Insult to injury: snow to follow Ontario Ice Storm
Tuesday, April 17, 2018, 6:21 AM - Oh, winter. How can we miss you, if you won't go away?
Much of southern Ontario was able to wait out the damaging impacts from the wicked and historic ice storm over the weekend at home, but effects from the storm lingered into Monday, as heavy rain swamped poorly drained areas, and treacherous travel on roads and highways resulted in school closures and bus cancellations. Even the Blue Jays fell victim to the storm when Monday night's game had to be cancelled after ice falling from the CN Tower damaged the Rogers Centre.
While the bulk of the system has moved on to cause problems for Quebec and Atlantic Canada, rainfall warnings remained in effect for the evening commute for eastern Ontario, and the low pressure centre will have one more parting shot for southern Ontario on Tuesday. More on that below.
- Thousands still without power as of Monday evening
- Rain tapers off overnight, west to east, from GTA to Ottawa
- Lake-effect snow expected Tuesday with brisk northwest winds; dusting for most, 2 to 5 cm closer to Lake Huron
- People being asked to avoid CN Tower due to dangerous falling ice
- MUST SEE: Tens of thousands without power, ice storm damage. See the photos
WATCH BELOW: BURSTS OF SNOW WITH METEOROLOGIST ERIN WENCKSTERN
Tuesday - Blustery, cold, and lake-effect snow
The low that powered the ice storm finally starts to move out of Ontario overnight Monday into Tuesday, but it has one more parting gift for southern Ontario, as brisk northwest winds will spur the development of some lake-effect snow on Tuesday.
The coldest day of the week, with high temperatures hovering near the freezing mark across the region, we'll see some passing light snow for most of southern Ontario on Tuesday. Most spots are looking at a dusting at most, but some higher accumulations - 2 to 5 cm - are possible in the lee of Lake Huron and Georgian Bay, where lake-enhanced snowfall will be an issue. In particularly persistent snow bands, up to 10 cm isn't entirely out of the question.
Thousands remain without power
While the numbers of outages have dropped since Sunday, by Monday night, thousands remained without power after the prolonged freezing rain and high winds took a significant toll on power lines.
"Crews are dealing with hazardous conditions and significant damage including downed poles/powerlines/trees," Toronto Hydro tweeted early Monday. "Progress is being made and restoration efforts will continue until all power is restored."
According to Hydro One, nearly 200,000 customers have been impacted throughout the entirety of this destructive storm with the wind likely doing more damage than the freezing rain and ice. At one point Sunday night, wind gusts reached 100 km/h across parts of the GTA. Winds were also powerful enough in Hamilton to knock over a large commercial sign and seriously injure a man, according to CBC.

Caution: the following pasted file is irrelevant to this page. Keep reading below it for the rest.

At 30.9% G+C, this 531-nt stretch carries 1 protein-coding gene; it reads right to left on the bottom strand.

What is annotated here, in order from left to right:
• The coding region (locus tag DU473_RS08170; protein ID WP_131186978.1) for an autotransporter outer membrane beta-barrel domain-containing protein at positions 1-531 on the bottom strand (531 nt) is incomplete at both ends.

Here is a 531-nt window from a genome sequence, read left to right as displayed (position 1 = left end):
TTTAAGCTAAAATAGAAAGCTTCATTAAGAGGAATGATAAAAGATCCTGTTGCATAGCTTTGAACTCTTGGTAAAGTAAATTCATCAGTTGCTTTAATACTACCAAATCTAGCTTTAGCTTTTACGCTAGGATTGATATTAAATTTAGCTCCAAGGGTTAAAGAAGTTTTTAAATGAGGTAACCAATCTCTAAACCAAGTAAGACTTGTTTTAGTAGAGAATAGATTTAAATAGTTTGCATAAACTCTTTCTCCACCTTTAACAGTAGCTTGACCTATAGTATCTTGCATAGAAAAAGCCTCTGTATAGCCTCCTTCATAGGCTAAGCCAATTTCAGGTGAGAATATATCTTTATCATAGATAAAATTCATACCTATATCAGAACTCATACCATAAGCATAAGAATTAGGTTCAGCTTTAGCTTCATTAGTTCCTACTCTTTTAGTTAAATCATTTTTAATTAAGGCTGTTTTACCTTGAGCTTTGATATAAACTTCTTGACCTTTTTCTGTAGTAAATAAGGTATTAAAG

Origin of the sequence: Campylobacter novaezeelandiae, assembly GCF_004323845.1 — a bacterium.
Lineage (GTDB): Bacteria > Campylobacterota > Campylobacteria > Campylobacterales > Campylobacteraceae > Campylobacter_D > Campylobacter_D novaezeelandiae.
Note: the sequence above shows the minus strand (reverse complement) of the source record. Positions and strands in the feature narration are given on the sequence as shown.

Treacherous travel conditions
The OPP were called to roughly 1,600 crashes in the Greater Toronto Area over the course of the weekend, according to OPP Sgt. Kerry Schmidt. Those numbers are climbing as dangerous driving conditions continue through Monday as drivers deal with rain, slush and ice.
Highway 400 was reported to be a "sheet of ice" in some locations early Monday and a stretch of the highway was closed near Barrie due to a multi-vehicle collision. Despite the less than ideal driving conditions at the time, Schmidt says the crash comes down to "driver error" and the driver of the transport truck was charged with careless driving.
The crash involved two tractor-trailers and happened just before 5 a.m. on Monday.
BE PREPARED: Winter Driving Tips
Eyes on the next system
After a brief period of dry weather and even some sunshine through the day on Wednesday, eyes are on the next system forecast to track across southern Ontario Wednesday night and into early Thursday bringing a mixture of rain and wet snow.
Watch below: The next one - late week snow
This next system will be minor compared to the blast we felt this past weekend, however, it does threaten to bring a few more centimetres of wet snow - mainly on grassy surfaces - to southern Ontario.
While temperatures remain on the "cool side of seasonal" for the upcoming weekend, sunshine and double digit temperatures will provide a sharp contrast to this past weekend. Still, we continue to struggle to receive any persistent or long stretches of warmth for the remainder of April.
"Late April will bring back and forth swings in temperature, but the final numbers will be on the cold side of seasonal," says Gillham. "We will have to wait until May for consistent warmth and it looks like we may need to be patient for that pattern reversal."